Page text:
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Enlargereader comments 16 Share this story Business isn't good at a Chicago tech company that was outed last month for its practice of buying social media data and re-selling it to police. Last month, the American Civil Liberties Union revealed that Geofeedia had been given special access to data by Facebook, Instagram, and Twitter in order to build software products for police that the ACLU called "surveillance tools." Facebook and Instagram took action to limit Geofeedia's access in September, and Twitter cut the company off after reviewing the ACLU report. Losing access to those social media data feeds seems to have had a big impact on Geofeedia's business.

A Geofeedia spokesperson today told the Chicago Tribune that it laid off 31 employees out of about 60 total. In an e-mailed statement to the newspaper, Geofeedia CEO Phil Harris said his company wasn’t "created to impact civil liberties,” but after the debate spurred by the ACLU report, they're changing the company's direction. The company declined to say if it lost customers following the ACLU report.
It claimed more than 500 customers, including police agencies in Chicago, Denver, Seattle, and Baltimore.

Denver police paid $30,000 for a one-year subscription.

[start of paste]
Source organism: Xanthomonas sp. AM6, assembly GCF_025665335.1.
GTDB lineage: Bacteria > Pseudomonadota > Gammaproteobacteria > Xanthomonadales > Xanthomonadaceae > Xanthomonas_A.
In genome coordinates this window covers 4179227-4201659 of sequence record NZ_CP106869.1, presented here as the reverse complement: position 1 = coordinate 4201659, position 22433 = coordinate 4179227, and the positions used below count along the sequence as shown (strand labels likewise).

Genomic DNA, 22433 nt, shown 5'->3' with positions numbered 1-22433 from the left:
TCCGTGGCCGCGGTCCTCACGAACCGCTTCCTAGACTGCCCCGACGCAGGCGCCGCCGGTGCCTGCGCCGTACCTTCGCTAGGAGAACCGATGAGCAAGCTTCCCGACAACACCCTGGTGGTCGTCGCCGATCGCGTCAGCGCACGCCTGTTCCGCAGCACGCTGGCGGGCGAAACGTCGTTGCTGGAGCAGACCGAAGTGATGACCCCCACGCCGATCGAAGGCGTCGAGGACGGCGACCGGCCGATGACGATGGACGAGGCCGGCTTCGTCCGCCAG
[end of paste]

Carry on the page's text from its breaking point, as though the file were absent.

In a funding request, a Denver police lieutenant said the service would be used to monitor large public events, like Denver's annual marijuana rally and Martin Luther King Day march. The ACLU uncovered e-mail exchanges between police departments and Geofeedia.

Discussions included how Baltimore used Geofeedia to "stay one step ahead of the rioters" after unrest following the death of Freddie Gray.

Geofeedia reps touted their product as one that "covered Ferguson/Mike Brown nationally with great success." Nicole Ozer, technology and civil liberties policy director of the ACLU of California, said the police use of Geofeedia amounted to "discriminatory surveillance."
Photo by Chip Somodevilla/Getty Imagesreader comments 52 Share this story SAN FRANCISCO—FBI Director James Comey has some phones—650 of them, to be exact—that he'd really, really like to take a look at. Right now, the FBI can't read the data on those phones, because it's encrypted.

For Comey, that's a problem.
In remarks to the American Bar Association on Friday, he made it clear this is an issue he intends to bring up before Congress next year. While nothing other than the election will get politicians' attention during the next few months, Comey told the audience that he intends to gather data about how the problem of encryption, which he calls "going dark," is affecting his agents' work.

Then, he'll present the findings to Congress. "I love encryption," he said. "I love it.
It not only protects me personally, it protects the FBI from theft, and stalking, and threatening. It is a great thing for all of us.